Coronavirus hospital admissions in England have halved, says NHS boss

The number of people being treated for coronavirus in hospitals in England has halved since the peak of the pandemic.

Writing in the Daily Mail NHS chief executive Sir Simon Stevens said that staff are treating around 9,000 patients a day as opposed to 19,000 a few weeks ago, while admissions have been falling by 2,000 each week.

He urged those suffering with non-Covid 19-related illnesses not to delay seeking treatment, adding that the health service would ‘be moving heaven and earth’ to restart key services.

But Sir Simon warned: ‘We are not out of the woods yet and have a difficult path ahead. Continued vigilance will be vital.’

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His comments come amid falling numbers in the daily death toll, with 384 confirmed on Friday.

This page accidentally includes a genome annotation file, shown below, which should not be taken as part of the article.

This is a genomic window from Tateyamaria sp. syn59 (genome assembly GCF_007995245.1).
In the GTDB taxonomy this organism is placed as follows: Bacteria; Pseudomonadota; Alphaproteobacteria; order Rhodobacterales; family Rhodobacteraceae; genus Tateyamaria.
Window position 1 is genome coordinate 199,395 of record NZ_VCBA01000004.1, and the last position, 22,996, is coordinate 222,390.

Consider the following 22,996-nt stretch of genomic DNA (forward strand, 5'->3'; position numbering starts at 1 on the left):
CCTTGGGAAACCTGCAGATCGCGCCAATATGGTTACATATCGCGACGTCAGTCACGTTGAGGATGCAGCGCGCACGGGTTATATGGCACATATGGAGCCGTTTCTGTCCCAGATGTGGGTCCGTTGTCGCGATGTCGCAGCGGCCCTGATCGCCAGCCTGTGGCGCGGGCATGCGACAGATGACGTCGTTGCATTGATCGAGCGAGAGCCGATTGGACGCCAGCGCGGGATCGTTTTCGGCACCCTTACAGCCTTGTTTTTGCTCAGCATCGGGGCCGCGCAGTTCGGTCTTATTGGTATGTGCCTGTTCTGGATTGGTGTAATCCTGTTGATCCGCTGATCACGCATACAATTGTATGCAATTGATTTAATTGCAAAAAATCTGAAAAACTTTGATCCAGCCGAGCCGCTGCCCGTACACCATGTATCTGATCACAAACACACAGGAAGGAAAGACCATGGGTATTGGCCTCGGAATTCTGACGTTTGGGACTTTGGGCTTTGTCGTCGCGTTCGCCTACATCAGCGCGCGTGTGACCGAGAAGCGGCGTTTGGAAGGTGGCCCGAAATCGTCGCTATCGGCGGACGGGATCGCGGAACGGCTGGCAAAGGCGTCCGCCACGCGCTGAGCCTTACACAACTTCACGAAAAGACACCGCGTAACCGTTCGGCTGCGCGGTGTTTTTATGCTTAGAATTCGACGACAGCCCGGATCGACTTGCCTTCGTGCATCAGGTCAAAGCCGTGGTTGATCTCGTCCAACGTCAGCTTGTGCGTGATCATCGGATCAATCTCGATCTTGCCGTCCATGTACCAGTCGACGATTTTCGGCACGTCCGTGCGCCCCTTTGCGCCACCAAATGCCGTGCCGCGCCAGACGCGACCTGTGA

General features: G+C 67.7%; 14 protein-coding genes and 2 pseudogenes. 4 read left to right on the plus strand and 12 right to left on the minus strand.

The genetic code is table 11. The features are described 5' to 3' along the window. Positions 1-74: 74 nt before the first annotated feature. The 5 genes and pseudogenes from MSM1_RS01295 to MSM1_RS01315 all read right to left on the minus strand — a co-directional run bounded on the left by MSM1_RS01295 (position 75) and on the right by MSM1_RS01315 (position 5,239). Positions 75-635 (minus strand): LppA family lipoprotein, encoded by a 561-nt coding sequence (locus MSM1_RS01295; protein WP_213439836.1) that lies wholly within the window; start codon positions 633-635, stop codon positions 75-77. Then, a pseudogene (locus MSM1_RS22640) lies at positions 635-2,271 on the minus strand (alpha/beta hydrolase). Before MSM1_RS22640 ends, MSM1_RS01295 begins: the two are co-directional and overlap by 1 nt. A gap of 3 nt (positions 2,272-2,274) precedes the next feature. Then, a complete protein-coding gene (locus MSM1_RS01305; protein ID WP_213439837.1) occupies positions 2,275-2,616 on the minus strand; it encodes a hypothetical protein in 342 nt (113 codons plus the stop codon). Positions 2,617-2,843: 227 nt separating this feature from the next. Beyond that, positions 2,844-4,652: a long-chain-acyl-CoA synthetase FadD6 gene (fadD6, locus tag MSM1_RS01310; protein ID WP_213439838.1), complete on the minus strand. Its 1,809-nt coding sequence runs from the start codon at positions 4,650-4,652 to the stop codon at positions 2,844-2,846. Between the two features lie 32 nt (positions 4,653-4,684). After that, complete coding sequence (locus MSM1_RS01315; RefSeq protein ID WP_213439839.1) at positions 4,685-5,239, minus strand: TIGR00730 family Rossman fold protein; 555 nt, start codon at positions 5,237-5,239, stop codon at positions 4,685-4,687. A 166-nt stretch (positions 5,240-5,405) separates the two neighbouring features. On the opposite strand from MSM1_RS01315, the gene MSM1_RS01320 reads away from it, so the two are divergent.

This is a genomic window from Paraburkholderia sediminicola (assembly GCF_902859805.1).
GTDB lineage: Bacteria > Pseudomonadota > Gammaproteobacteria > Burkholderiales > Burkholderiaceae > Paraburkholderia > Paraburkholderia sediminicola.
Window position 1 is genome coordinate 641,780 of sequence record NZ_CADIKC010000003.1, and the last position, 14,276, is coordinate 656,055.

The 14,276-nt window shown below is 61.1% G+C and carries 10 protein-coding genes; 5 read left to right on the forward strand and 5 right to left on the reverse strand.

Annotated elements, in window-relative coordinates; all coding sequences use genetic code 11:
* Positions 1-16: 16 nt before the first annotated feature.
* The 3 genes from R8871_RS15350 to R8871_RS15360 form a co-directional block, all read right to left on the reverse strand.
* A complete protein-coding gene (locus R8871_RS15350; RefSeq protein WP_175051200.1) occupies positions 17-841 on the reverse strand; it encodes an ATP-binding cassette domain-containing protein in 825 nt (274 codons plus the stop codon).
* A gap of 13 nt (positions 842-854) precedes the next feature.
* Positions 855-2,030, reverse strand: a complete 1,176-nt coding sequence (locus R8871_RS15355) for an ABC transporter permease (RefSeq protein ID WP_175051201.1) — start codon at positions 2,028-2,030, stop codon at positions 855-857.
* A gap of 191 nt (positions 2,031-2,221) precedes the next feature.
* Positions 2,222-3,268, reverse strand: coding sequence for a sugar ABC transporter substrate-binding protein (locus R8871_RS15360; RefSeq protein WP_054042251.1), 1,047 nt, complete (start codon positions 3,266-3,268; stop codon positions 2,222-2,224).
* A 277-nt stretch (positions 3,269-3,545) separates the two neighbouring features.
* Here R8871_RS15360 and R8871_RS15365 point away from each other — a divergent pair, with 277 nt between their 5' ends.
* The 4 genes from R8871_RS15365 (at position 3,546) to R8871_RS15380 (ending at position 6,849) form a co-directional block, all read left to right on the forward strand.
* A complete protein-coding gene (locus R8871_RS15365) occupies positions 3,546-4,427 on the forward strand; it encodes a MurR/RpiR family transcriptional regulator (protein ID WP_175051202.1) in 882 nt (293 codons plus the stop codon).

However, the Government said the virus’s R number – which is the average number of people that will contract coronavirus from an infected person – has crept up to between 0.7 and 1.0.

The rise in the figure is thought to be driven by the virus spreading in care homes and hospitals rather than the wider community, but previous data put it at between 05 and 0.9.

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Sir Simon said the NHS had ‘so far risen to the challenge’, adding that ‘thanks to hard work and careful preparation and the public’s own action we did not see the health service overwhelmed’.

He said that while most want to see the NHS returning to business as normal there have been some welcome changes, with A&E visits for alcohol abuse falling by almost 60% in April.

The NHS boss added: ‘When pubs and clubs reopen, nobody wants to go back to drunk and disorderly behaviour swelling the numbers at busy A&Es.’

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